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  • Model Citizen: One Airman’s Journey to U.S. Citizenship

    After a long road, SrA Raul Reyes, a member of the Fatality Search and Recovery Team for the 142nd Force Support Squadron obtained his U.S. citizenship this past November. “I've considered myself an American from the first day I stepped foot on American soil almost 20 years ago,” said Reyes. “I've pledged allegiance to our flag since elementary school and will continue to do so. It's a great feeling to finally and officially be an American.”
  • The 142nd Wing is Gearing Up for the New F-15EX

    The 142nd Wing has experienced numerous changes over the years. From starting out as an observation squadron with a fighter group, then a fighter wing, and is now a wing. It has also harnessed several different aircraft from the P-51 to the F-15C Eagle and different kinds of aircraft in between. The 142nd Wing is slated to receive the new F-15EX model aircraft sometime around fiscal year 2025.
  • Night flying a necessary component of readiness for ORANG

    While many Portlanders have grown accustomed to the sights and sounds of military aircraft from the 142nd Wing out of Portland Air National Guard Base (PANG), hearing them at night can be a jarring experience. But rest assured night flying is perfectly normal, and part of a vital training requirement for pilots across the Air Force.
  • Portland ANG Base second in DOD to acquire police bumper grappler

    In November 2020, the 142nd Security Forces Squadron (SFS) acquired a much needed tool set and capability to address a potential and serious threat to the installation. The tool is a device called the police bumper grappler which is designed to deploy, attach to, and disable a vehicle that poses a threat to installation safety or security.
  • A Cyclone-Roaring December 7: The 123rd Observation Squadron Goes to War

    You may hear the thunder of the 123rd Fighter Squadron’s jet engines on takeoff from Portland Air National Guard Base, a sign of readiness.  But on this December day in 1941 that sound was a roar, the roar of a nine-cylinder Wright R-1820-57 Cyclone 9 radial engine of 1,060 horsepower for a propeller-driven aircraft taking off on the squadron’s
  • 142nd FSRT and Oregon State Police bond over combined efforts during 2020 fire season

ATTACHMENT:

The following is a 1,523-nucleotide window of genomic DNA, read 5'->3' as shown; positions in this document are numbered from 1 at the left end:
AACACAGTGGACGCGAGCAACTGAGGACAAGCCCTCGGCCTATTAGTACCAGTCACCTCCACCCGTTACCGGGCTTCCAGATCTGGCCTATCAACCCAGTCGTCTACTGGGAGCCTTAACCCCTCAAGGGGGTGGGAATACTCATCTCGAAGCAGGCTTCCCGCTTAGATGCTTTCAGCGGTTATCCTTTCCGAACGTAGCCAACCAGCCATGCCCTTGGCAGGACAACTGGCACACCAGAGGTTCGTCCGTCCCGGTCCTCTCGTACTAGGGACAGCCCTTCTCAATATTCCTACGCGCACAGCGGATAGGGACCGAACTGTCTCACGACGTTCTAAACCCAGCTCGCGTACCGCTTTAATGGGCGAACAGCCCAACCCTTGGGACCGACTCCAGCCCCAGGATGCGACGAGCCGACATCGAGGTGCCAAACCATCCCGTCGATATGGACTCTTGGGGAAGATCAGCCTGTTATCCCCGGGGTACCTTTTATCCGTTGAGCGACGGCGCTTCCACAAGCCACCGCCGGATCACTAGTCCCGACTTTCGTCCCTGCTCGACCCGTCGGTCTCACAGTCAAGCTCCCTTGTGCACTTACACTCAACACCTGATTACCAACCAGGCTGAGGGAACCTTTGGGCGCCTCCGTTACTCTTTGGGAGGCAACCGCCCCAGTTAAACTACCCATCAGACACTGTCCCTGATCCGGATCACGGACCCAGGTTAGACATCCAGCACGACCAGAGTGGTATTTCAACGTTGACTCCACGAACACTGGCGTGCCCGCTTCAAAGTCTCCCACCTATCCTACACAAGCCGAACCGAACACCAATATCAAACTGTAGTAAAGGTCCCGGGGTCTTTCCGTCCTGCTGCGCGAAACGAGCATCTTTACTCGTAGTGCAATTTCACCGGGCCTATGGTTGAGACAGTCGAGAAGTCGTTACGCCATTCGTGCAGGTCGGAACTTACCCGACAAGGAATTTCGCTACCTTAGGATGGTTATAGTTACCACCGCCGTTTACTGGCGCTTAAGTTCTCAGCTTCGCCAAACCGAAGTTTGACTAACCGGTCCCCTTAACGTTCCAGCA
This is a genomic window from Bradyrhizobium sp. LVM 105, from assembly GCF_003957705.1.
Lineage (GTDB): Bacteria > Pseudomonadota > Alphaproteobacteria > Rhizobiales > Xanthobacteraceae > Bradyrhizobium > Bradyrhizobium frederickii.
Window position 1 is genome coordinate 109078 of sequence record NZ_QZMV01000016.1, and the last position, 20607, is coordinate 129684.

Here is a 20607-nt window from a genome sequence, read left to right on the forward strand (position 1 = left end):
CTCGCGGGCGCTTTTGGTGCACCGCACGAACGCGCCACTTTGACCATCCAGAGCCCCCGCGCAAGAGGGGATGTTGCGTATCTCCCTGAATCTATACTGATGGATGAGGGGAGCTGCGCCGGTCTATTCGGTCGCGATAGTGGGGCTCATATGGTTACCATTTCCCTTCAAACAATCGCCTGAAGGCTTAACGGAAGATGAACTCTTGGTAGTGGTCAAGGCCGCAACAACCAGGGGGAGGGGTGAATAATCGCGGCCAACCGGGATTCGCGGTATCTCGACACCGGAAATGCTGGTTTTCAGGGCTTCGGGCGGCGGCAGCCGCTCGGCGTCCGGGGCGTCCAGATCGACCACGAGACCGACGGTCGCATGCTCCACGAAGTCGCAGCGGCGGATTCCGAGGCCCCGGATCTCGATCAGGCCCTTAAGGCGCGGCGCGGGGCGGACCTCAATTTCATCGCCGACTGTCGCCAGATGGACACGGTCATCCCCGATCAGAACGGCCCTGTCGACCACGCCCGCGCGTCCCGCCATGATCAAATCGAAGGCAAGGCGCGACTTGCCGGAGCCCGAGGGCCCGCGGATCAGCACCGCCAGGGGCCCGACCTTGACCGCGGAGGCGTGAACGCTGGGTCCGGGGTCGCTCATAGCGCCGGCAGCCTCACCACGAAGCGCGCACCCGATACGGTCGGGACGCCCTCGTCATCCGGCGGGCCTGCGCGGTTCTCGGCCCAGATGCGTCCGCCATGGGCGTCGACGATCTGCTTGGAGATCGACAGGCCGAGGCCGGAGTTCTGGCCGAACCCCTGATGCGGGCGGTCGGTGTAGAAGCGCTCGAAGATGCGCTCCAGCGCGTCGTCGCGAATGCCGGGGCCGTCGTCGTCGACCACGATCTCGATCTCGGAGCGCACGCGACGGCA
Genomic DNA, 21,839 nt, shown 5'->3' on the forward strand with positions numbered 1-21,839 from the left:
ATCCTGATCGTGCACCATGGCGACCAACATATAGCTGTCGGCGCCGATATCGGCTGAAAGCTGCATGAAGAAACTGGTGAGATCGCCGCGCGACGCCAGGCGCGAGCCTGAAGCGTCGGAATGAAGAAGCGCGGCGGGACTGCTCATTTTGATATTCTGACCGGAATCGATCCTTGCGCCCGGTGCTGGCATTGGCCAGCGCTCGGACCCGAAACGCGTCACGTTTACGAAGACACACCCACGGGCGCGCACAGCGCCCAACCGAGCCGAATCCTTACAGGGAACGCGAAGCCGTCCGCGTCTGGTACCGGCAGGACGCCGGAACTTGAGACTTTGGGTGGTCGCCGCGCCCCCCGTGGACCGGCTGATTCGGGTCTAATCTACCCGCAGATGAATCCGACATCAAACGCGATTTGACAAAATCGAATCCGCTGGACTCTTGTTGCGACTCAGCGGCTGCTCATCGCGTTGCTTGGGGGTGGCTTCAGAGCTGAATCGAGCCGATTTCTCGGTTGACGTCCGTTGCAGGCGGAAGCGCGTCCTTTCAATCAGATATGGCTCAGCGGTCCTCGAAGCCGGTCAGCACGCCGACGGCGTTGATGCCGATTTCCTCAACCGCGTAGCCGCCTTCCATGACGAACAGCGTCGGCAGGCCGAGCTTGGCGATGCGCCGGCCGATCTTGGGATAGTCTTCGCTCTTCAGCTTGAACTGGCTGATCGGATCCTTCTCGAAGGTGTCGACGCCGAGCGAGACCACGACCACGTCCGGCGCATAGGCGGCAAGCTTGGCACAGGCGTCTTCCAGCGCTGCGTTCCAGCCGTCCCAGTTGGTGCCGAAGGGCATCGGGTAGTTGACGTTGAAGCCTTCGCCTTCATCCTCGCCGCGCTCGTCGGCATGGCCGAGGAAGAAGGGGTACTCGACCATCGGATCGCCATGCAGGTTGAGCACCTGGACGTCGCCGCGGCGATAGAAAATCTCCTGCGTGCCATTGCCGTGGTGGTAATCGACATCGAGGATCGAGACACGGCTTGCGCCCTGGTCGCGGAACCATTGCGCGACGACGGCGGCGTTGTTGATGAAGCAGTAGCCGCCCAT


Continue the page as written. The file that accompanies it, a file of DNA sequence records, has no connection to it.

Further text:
Over the November 2020 drill weekend, Oregon State Police officers Crystal Bell and Adam Turnbo met and exchanged tokens of appreciation with members of the 142nd Force Support Squadron’s Fatality Search and Recovery Team (FSRT). FSRT worked closely with the Oregon State Police and other civilian agencies during the 2020 fire season.
  • USO brings Thanksgiving to 142nd Wing members

    Members of the 142nd Wing volunteered their time alongside members of the United Service Organizations (USO), to distribute Thanksgiving meals to wing Airmen on November 21, 2020 at Portland Air National Guard Base, Portland, Ore. The USO worked in partnership with the Gary Sinise Foundation, Albertsons, Safeway, Sysco Foods, and American Heroes
  • The Airman and Family Readiness Center Has Officially Opened

    The 142nd Wing Airman and Family Readiness Center officially opened its doors on November 8, 2020, at building 355 at the Portland Air National Guard Base, Ore. A small ceremony was held over the October drill weekend to mark the occasion. This move comes as the final step in the wing’s effort to build a robust, ready, and able Resiliency Team to serve the Airmen of the 142nd Wing.
  • Motorcycle safety requirements contribute to military riding culture

    The riding season in Oregon is coming to a close for some motorcycle enthusiasts, while others may choose to ride through the rainy winter. But no matter the season, motorcycle safety requirements are different for military members.Riders in military status, whether active duty or in the guard or reserves, are required to complete approved training
  • The Wartime Life of a Gunplumber: An Interview with Victor B. Kramer

    It takes teamwork to generate and employ the airpower needed to fly, fight and win.  It’s always been that way in aerial warfare.  Though pilots often receive their due credit for their work at the pointy end, members of the ground echelon don’t perhaps receive as much attention, nor do they ask for it.  But the fighter pilots and P-47 Thunderbolts